Following Caesars acquisition of William Hill, Entain were the subject of a bid that exceeded £8 billion from the entertainment company’s main rival; MGM Resorts, who moved quickly and ambitiously in their attempt to trump its competitor. Having failed in an attempt, the company was then banned from making another bid for six months, ironically which has elapsed this month.
For 888 though, they will no doubt want to concentrate on gaining more industry share, particularly in new and emerging markets, with a number of European territories since having online gambling legislation passed, including Greece and the Netherlands.
Future acquisitions could well become a key part of the strategy for 888, particularly of smaller, more agile start-ups with a more unique offering and an innovative approach to the industry, whose products they can incorporate with their own.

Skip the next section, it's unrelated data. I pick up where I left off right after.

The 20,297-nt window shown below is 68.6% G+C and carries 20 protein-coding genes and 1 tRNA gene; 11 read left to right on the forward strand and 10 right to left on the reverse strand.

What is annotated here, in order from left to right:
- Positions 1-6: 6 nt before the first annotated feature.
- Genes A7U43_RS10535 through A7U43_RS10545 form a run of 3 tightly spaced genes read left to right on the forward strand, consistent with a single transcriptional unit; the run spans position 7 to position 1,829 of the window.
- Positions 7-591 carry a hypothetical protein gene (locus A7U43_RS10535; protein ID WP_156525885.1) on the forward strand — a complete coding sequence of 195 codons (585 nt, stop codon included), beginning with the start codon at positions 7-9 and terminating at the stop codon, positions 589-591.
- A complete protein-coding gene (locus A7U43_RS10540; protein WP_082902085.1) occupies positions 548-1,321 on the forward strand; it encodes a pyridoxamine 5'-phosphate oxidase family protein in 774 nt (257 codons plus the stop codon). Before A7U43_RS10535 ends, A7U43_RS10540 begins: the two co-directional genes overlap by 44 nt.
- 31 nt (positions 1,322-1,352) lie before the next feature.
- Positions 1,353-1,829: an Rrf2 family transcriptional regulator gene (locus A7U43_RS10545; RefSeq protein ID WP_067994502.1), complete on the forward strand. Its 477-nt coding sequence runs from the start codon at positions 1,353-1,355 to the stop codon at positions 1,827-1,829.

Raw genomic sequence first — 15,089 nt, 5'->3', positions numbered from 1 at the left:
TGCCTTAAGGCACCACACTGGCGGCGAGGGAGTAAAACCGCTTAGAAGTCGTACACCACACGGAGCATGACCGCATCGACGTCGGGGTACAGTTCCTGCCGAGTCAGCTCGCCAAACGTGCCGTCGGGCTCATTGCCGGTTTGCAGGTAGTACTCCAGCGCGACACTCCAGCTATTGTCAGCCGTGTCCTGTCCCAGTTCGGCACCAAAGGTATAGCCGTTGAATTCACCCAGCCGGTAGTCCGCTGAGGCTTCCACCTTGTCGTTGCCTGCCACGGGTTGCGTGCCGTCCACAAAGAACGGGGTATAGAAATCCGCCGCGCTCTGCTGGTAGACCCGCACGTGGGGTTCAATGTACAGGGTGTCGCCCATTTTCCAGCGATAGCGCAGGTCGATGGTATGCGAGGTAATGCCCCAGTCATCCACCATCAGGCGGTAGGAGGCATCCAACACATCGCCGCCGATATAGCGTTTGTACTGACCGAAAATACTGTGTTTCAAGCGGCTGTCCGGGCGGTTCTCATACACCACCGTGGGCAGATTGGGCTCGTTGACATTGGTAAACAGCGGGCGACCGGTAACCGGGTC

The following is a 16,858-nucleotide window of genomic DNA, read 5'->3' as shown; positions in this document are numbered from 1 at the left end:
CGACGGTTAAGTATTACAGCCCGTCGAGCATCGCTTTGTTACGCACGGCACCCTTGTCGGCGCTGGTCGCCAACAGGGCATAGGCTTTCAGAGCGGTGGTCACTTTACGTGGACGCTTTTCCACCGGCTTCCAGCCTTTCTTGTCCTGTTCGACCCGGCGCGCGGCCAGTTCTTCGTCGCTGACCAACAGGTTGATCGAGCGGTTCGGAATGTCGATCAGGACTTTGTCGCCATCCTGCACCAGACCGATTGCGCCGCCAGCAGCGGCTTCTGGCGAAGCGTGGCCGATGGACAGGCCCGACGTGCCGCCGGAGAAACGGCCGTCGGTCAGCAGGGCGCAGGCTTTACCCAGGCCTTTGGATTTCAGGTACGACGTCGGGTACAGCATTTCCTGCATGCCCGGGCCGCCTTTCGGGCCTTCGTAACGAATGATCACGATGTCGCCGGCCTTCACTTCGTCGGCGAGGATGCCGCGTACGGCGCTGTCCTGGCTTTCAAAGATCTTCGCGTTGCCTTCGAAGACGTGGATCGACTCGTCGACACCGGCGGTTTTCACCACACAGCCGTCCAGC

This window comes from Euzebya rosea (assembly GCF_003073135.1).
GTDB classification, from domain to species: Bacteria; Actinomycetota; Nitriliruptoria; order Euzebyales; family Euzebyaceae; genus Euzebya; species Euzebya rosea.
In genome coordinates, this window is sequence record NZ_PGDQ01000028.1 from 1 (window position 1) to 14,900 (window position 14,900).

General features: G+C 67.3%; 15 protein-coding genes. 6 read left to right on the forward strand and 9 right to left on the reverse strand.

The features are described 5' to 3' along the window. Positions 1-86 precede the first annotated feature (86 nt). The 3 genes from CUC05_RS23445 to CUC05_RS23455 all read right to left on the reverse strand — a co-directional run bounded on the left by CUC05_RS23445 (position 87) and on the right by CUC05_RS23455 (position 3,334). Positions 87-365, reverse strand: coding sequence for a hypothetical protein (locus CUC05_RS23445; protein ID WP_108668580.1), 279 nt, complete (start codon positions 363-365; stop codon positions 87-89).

This also serves up much speculation about what Caesars’ next move may be, who now have cash to burn, having effectively made a profit when you factor in the return on investment that they will generate from William Hill’s US assets.
Whether the company turns its attention to other US brands remains to be seen, though their haste to sell off William Hill’s European division, could have been in anticipation of MGM making another bid for Entain. As such by generating and holding out for what was a blockbuster fee could have been to give them liquidity to rival a second possible bid from MGM for Entain.